Special Representative of the Secretary-General, Tarek Mitri 8 November 2012
I am pleased to be briefing the Council for the first time in my capacity as Special Representative of the Secretary-General for Libya.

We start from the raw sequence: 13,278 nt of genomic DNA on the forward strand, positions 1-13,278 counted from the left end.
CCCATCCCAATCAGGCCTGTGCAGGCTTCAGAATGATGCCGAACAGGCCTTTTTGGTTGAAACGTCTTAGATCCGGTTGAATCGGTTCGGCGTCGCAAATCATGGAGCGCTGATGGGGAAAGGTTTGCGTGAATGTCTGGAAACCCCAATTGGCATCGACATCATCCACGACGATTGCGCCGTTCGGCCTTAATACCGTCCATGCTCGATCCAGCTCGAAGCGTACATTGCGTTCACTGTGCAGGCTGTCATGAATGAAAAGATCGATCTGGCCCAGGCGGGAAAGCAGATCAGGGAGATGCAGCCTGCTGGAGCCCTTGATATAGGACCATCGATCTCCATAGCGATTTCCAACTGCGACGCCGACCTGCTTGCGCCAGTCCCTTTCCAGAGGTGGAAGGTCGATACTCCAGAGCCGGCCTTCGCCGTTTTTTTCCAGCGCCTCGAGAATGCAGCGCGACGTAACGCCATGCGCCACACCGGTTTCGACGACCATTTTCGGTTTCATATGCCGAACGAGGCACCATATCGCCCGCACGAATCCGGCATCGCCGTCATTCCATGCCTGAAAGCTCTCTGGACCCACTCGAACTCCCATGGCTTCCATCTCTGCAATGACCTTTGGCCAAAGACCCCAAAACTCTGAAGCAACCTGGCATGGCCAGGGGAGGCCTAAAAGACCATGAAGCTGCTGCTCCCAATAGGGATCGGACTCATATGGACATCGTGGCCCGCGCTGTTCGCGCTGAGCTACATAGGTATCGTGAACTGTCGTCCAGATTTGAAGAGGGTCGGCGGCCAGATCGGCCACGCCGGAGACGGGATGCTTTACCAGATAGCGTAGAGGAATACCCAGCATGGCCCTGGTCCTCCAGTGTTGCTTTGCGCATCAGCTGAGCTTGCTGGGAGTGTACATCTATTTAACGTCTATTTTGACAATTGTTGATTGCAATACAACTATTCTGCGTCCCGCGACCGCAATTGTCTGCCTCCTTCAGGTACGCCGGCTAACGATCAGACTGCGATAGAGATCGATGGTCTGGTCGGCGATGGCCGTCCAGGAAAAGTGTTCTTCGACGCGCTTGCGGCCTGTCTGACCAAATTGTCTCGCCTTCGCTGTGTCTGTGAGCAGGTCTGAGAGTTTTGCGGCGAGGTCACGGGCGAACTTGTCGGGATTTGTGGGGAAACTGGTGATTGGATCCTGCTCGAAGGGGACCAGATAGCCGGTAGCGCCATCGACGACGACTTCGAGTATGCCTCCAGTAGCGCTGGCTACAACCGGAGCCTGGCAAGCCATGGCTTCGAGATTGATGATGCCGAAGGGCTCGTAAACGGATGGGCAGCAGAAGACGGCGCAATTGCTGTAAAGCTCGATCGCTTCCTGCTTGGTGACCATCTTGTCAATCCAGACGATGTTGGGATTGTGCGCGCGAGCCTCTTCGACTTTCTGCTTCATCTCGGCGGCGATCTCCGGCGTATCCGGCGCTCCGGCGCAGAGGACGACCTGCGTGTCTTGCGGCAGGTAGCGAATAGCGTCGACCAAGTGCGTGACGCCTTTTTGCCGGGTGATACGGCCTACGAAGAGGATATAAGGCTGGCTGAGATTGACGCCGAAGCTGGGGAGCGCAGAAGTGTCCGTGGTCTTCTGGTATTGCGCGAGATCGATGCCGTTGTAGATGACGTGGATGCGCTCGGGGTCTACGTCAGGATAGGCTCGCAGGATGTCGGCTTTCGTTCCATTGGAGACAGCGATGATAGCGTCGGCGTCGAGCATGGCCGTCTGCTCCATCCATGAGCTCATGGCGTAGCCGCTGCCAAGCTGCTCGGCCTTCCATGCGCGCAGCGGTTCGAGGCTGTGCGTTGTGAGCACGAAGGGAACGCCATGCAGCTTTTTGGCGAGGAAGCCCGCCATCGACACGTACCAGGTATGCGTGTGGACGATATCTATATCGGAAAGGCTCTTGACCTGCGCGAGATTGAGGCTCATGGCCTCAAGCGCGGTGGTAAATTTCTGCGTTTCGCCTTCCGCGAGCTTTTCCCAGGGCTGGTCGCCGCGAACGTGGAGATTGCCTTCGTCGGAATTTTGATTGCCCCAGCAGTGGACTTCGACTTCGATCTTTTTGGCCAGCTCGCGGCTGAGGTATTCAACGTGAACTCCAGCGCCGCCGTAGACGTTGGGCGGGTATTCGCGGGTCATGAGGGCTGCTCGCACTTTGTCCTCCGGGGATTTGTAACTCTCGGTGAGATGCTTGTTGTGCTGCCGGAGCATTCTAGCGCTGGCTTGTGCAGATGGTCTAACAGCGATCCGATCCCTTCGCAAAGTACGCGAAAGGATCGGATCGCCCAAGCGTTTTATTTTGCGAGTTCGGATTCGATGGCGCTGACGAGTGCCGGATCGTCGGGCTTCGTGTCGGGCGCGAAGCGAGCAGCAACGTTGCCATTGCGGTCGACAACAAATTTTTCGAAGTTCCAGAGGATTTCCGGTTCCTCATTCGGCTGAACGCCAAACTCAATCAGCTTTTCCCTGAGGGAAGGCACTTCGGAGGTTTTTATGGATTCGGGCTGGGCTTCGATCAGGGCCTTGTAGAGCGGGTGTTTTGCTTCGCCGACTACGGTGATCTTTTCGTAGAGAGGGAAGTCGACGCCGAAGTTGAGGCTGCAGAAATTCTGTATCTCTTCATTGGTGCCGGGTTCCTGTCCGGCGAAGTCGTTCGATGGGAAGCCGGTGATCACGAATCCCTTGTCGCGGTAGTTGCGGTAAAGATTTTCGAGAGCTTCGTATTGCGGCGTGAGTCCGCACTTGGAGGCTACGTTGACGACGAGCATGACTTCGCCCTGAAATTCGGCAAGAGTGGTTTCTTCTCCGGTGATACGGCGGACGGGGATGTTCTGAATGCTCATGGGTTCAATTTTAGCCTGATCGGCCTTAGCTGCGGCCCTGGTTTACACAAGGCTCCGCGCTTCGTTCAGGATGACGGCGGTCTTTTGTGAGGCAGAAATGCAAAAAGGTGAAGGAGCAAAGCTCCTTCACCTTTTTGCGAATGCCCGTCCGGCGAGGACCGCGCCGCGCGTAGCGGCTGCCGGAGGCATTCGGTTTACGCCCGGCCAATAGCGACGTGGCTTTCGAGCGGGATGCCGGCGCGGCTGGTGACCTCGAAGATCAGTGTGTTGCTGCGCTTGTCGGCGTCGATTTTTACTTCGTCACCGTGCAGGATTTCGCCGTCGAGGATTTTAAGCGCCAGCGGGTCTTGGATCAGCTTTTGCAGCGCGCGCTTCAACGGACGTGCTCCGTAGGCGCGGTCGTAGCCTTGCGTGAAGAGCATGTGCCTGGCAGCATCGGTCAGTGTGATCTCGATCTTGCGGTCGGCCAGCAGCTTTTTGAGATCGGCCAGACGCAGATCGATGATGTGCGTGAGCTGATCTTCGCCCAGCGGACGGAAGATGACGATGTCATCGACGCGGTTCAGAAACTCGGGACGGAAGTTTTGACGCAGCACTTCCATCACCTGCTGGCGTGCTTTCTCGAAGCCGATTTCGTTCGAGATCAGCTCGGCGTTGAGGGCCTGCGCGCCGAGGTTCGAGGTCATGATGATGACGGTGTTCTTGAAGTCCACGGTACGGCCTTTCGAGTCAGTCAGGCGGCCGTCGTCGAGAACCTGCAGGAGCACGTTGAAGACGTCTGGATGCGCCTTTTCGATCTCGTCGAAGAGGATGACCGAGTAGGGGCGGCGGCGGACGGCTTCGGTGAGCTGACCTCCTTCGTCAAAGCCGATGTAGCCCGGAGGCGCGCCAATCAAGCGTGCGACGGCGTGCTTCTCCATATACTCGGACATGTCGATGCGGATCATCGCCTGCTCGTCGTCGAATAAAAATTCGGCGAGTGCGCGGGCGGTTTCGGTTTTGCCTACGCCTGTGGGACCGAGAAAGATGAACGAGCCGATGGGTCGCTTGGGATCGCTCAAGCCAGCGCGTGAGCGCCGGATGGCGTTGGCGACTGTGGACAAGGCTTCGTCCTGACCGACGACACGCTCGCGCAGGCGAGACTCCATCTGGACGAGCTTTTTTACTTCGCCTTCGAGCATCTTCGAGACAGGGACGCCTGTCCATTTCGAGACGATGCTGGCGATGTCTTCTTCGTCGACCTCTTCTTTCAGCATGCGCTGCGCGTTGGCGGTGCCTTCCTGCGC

I will take this opportunity to update Council members on the situation in Libya since the most recent comprehensive briefing on 12 September (S/PV.6832) and the briefing on the situation in Bani Walid they received two weeks ago from Assistant Secretary-General Zerihoun. On 23 October, Libyans celebrated the one-year anniversary of the liberation of their country. As we have highlighted in briefings to this Council over the last year, the country has moved forward in its political transformation. The July elections were a significant case in point, as was the formation of the new Government last week. But as all here are aware, many challenges remain, particularly in the area of security. Let me first turn to the formation of the new Government, which was completed on 31 October. During the briefing on 12 September, Council members were informed that the General National Congress (GNC) had voted to elect Mustafa Abushagur as Prime Minister-elect. Mr. Abushagur presented Cabinet nominations on 3 October and withdrew the list on 4 October, submitting a revised "crisis Cabinet" on 7 October. The GNC voted to reject the Cabinet and called for Mr. Abushagur to step down. The GNC, mindful of the political vacuum created and the need to move quickly, initiated a process of consultations involving political blocs and independent groupings. Mr. Ali Zeidan was subsequently elected on 14 October and given two weeks to form a Government. He pledged to form a Government of national unity and make security his top priority. On 30 October, Prime Minister-elect Zeidan presented his Cabinet of three Deputy Prime Ministers, 27 Ministers and two Ministers without portfolio to the GNC. In forming that Cabinet, he sought inclusive political and regional participation. A large majority of GNC members voted for the Cabinet following the commitment of the Prime Minister that any Ministers who did not meet the standards of the Commission for Integrity and Patriotism would be promptly replaced. While it was generally well received across Libya, a small number of protestors disrupted the GNC proceedings, delaying the vote until the following day. On 1 November, I issued a statement welcoming the formation of the new Government and wishing it success in addressing the many challenges the new Libya is facing, including in building security institutions, promoting national reconciliation and upholding the rule of law. I met with Prime Minister Ali Zeidan to convey the United Nations commitment to working with the new Government, with particular emphasis on the support of the United Nations Support Mission in Libya (UNSMIL) to the security sector and transitional justice. The Prime Minister said that Libya wants its relations with the international community to be based on mutual respect and cooperation and to promote international peace and security, and expressed the wish to build constructive relations with regional States in a manner that preserves security and promotes common interests. The Prime Minister indicated that Libya's priorities will be internal affairs, security-related issues in particular, but also reconstruction and economic development. The Prime Minister affirmed that, despite the challenges, Libya is making progress, and he expressed the hope that the international community would understand the magnitude of the challenges faced by the State and support its efforts in confronting them. He welcomed the proposals for technical assistance that UNSMIL had submitted for his consideration. In the area of institution-building, the United Nations will continue to work closely with the GNC and the new Cabinet, as we did previously with the National Transitional Council and the previous Government. Workshops have been organized for the GNC to share the best practices of parliamentary systems across the globe. The United Nations also launched its second phase of a three-month training for trainers of civil society representatives on civic education, including constitution-making. With the formation of the new Government, the major task ahead for the GNC is to intensify consultations and reach decisions regarding the constitutional process, starting with the establishment of the constitutional commission. The GNC is working towards clarifying the mechanism by which members of the commission are to be selected. UNSMIL has offered the GNC's Constitutional Committee technical support on selection criteria and the subsequent working process. We shall make ourselves available to provide legal and other technical assistance, as needed and as requested by the authorities. We will continue to urge the GNC to consult widely and move swiftly on the process of drafting a constitution. On 23 October, the Council was briefed on the situation in Bani Walid, a major concern and thorny issue for the GNC and the Government over the past week. During a speech on Liberation Day, the GNC President conceded that mediation efforts had failed and that a military solution was inevitable in order to extend the State's authority to Bani Walid and arrest those acting outside of the law. He pledged that every effort would be made to protect the civilian population. On 24 October, the authorities declared military operations in Bani Walid over and announced that the Libyan army had taken control of the city. The Government also announced plans for ensuring security, restoring public order and replacing brigades with units from the Libyan army. Additional days were required for the army to assume control amid reports of looting and the burning of some homes. In meetings with the President and the Prime Minister, I strongly conveyed the concerns of the United Nations and the international community with regard to the protection of civilians and urged the return of the displaced families in the shortest time possible while ensuring basic services. I was encouraged by their assurances that measures had been instituted to restore public order and minimize retaliatory acts against residents or their property, as well as for the regular army and police to replace the brigades. I also offered my good offices and met with Bani Walid delegations, Government officials, GNC members and members of political forces, with the aim of avoiding an exacerbation of tensions between regions and the spillover of violence to other areas. As conditions permitted, UNSMIL and the United Nations country team conducted four missions around and inside Bani Walid in order to assess the needs of the tens of thousands of internally displaced persons and to provide assistance. UNSMIL also dispatched a team to assist the regular army in undertaking munitions clearance. On 31 October, the Government began to allow families to return to Bani Walid. The fate of those detained following the cessation of fighting is of considerable gravity, particularly given Libya's unresolved detention-related issues over the past year. While the President and Prime Minister provided assurances that all detainees would be placed under the authority of the judiciary, I stressed the need to institute measures to properly account for them and ensure they were treated humanely and afforded fair trials. UNSMIL will continue to follow up on the situation of detainees. In response to allegations of looting and burning of homes and other human rights violations, the GNC established a fact-finding committee to look into the alleged events. The Government also established a crisis management cell to coordinate all Government activities related to Bani Walid. Elsewhere, on 20 and 21 September, fighting broke out in southern Libya between residents of the town of Al-Shati and Tripoli-based armed brigades, amid reports of the attempted arrests of alleged wanted personnel affiliated with the former regime. The regular army brought an end to the fighting and worked with local leaders and civil society representatives to broker an agreement. The fighting left several dead and wounded. Tripoli also experienced bouts of fighting between armed brigades that left several wounded, while Benghazi and the east continued to suffer from a number of serious security incidents. Assassination attempts continued, targeting security officials, a religious leader and a brigade commander. Car bombs also targeted two Benghazi police stations. Following the attack on the United States diplomatic office in Benghazi on 11 September, in addition to official condemnation from the President and the Prime Minister, many in Benghazi and beyond expressed widespread outrage. They denounced the attack and affirmed the population's demand for the rule of law and the building of national military and security institutions. In the greatest expression of indignation, on 21 September, approximately 30,000 residents of Benghazi participated in a demonstration to save Benghazi, as they put it. Demonstrators marched on compounds held by armed brigades and demanded the building of a national army and police and the integration of fighters, as well as security and prosperity for Benghazi. They also called for brigades to evacuate buildings, for the Government to crack down on illegal ones and for the Prime Minister to appoint qualified ministers to his Cabinet. On 22 September, GNC President Mohamed Yousef El-Magariaf and the army Chief of Staff announced a series of measures that included the establishment of a joint operations room under the authority of the Chief of Staff, the dismantling of unauthorized checkpoints, patrols and brigades and their removal from public buildings. Steps were taken to implement those interim measures, including by bringing more brigades under the direct control of the Chief of Staff and appointing military officers to head them up. The Chief of Staff subsequently announced the deployment of a national mobile force, initially in Tripoli, to assume control over public buildings occupied by brigades, with a plan to subsequently deploy in Benghazi. As illustrated by the demonstration of 21 September, public pressure is mounting on the Government to act decisively and quickly to build and reform the State's security institutions. While that large outpouring of public support underscores the urgency of the issue, it also provides the new Government the opportunity to move swiftly and decisively in advancing security sector reform. While some progress has been made, security conditions remain precarious. The events of Bani Walid, Tripoli and Benghazi underscore the need for rapid and effective policy decisions and practical measures to be taken in the area of security sector reform. Such initiatives include the implementation of a national security coordination mechanism; interim security measures while new Libyan defence and police forces are built and supported by national intelligence; the disarmament, demobilization and reintegration of former revolutionaries; and a weapons and ammunition control programme. In that way, the responsibility and capability of maintaining security and the monopoly on the use of legitimate force is held solely by the State, in line with the expectations of the population. UNSMIL has been active in advising and assisting the Libyan authorities on those initiatives, many of which could be implemented quickly with appropriate assistance from the international community. Consultations with the army Chief of Staff have been ongoing on establishing a vision for a new Libyan defence policy and the delineation of roles and responsibilities as well as, notably, the drafting of a background document for a defence white paper. Libyan intentions are to ensure civilian oversight of the defence forces and to create a professional and apolitical force capable of securing the country's borders, protecting the population and upholding the country's Constitution and laws. UNSMIL continues to support the Ministry of the Interior and to help coordinate international offers of assistance in the areas of police reform, with a view to developing a professional Libyan police service under the command of a uniformed chief of police. UNSMIL has established an overarching system of coordination meetings with regard to the security sector, including working groups on police and defence reform, arms and ammunition, and disarmament, demobilization and reintegration, to match various offers of international assistance with requests from the Libyan Government. Along with security sector reform, it remains just as urgent for the Libyan authorities to fully activate the judiciary so that perpetrators are held to account and the rule of law is upheld. UNSMIL continues to work on the issue of conflict-related detentions, including by urging the Ministries of Justice, Defence and the Interior to accelerate the screening of detainees and to investigate cases of mistreatment and torture. In Misrata, where many are held outside of the State's authority, national and local authorities have recently taken the initiative to institute a comprehensive screening process. This is a step forward, and UNSMIL stands ready to assist in its implementation. Little progress, however, has been made in transferring detention facilities from brigades to the Ministry of Justice. While many of the facilities are nominally under the control of local military councils or security committees linked to the Ministry of Defence or Justice, some remain outside the purview of State organs. UNSMIL continues to raise the issue, to visit places of detention and to receive information on death in custody and allegations of torture of detainees. UNSMIL continues to engage with interlocutors on programmes such as training the judicial police and advising the General Prosecutor to develop an overall strategy for prosecuting former regime figures and others who have committed serious human rights violations. UNSMIL is also urging the GNC and the Government to pursue a comprehensive transitional justice strategy, including by implementing a dynamic truth-seeking process. In addition to the political, security and rule of law areas, last month UNSMIL and the Government finalized the Strategic Framework 2013-2014, which provides a coherent United Nations country team response in the transition period and a foundation to adapt to evolving Libyan needs. That initiative will be followed up with the new Cabinet. I would like to recognize once again the progress achieved over the past year towards stabilizing a country bereft of democracy, institutions, human rights and the rule of law over the past 42 years. The problems faced should not be underestimated but are not insurmountable. Building a democratic State is a cumulative process that needs time and patience, but it necessitates, first and foremost, a sustained, coherent and determined effort by the Government. One year since the liberation, the people of Libya are demanding more of their elected authorities. That is a sign of a vibrant democratic life. UNSMIL has spent the past year working closely with the Government, civil society and the international community to ensure that no effort is spared in helping achieve the objective of democratic State-building. I look forward to continuing our engagement with all the determination and perseverance it deserves.